Due to Australia’s climatic conditions and strong regulatory support, solar is an easy technology to deploy and utilise, while there’s currently no national regulatory incentive for the water sector to continue to pursue biogas and hydro.
“From 1998 through to about 2005, biogas was the clear focus for many utilities. Once the sector recovered all the economically viable biogas, they started looking at hydropower, which was the focus for the next four to five years,” she said.
“When all the hydropower that was economically viable was recovered, the sector moved into solar. That happened around 2013, when the price of electricity started increasing and at the same time the cost of solar technology started dropping, and the sector shifted accordingly towards solar PV.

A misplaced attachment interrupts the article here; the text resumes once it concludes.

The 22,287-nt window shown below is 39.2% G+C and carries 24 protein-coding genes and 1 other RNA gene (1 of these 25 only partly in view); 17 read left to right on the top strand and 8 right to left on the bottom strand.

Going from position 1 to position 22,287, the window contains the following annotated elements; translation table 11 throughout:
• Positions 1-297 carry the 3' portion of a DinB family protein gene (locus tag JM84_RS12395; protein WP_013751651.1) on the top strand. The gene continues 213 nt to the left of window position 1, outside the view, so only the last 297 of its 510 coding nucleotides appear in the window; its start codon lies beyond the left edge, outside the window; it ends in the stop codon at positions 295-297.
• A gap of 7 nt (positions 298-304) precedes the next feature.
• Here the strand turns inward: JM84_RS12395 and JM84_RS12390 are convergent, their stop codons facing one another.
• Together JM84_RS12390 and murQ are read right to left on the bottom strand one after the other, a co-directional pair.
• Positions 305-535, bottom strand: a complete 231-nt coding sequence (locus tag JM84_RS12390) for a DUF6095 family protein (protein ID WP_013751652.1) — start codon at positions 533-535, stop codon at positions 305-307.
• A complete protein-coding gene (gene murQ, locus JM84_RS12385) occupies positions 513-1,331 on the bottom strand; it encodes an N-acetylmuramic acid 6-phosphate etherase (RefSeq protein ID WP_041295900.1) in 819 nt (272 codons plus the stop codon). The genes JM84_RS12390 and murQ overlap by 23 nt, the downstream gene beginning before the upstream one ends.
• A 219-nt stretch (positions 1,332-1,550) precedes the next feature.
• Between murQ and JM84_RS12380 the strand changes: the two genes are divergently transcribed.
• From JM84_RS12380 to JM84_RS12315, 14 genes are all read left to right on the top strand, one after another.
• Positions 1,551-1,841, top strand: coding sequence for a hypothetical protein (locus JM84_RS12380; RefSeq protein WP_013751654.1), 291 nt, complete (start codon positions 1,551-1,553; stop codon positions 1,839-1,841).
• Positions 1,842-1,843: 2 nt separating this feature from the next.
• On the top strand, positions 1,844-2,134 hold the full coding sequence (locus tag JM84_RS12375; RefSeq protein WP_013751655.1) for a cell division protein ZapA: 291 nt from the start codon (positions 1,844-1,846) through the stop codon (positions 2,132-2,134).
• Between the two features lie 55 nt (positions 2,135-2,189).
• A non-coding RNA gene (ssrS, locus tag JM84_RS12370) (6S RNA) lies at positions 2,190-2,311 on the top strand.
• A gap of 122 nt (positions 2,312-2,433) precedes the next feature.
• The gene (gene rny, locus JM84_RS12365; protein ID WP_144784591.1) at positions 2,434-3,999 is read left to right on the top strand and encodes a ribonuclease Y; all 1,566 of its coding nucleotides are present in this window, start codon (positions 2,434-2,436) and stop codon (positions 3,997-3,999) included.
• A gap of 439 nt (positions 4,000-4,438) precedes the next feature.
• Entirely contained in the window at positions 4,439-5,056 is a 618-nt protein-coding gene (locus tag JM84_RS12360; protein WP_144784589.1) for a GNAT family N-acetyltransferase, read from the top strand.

“Currently, there are no new regulations supporting further uptake of biogas and hydropower, but there's this strong support for solar, in the form of financial incentives, the feed-in tariff, and the renewable energy certificates.
“Solar PV can be seen as a great opportunity for water and wastewater utilities to actually achieve the renewable energy targets easily. But at the same time, it represents a barrier to the generation of renewable electricity from biogas and hydropower systems.
“This is an issue because biogas from wastewater and hydro from the water distribution line are only accessible to the water industry. The fact that solar is so cheap and so easily accessible at the moment is really becoming a barrier to actually doing more with other available options.”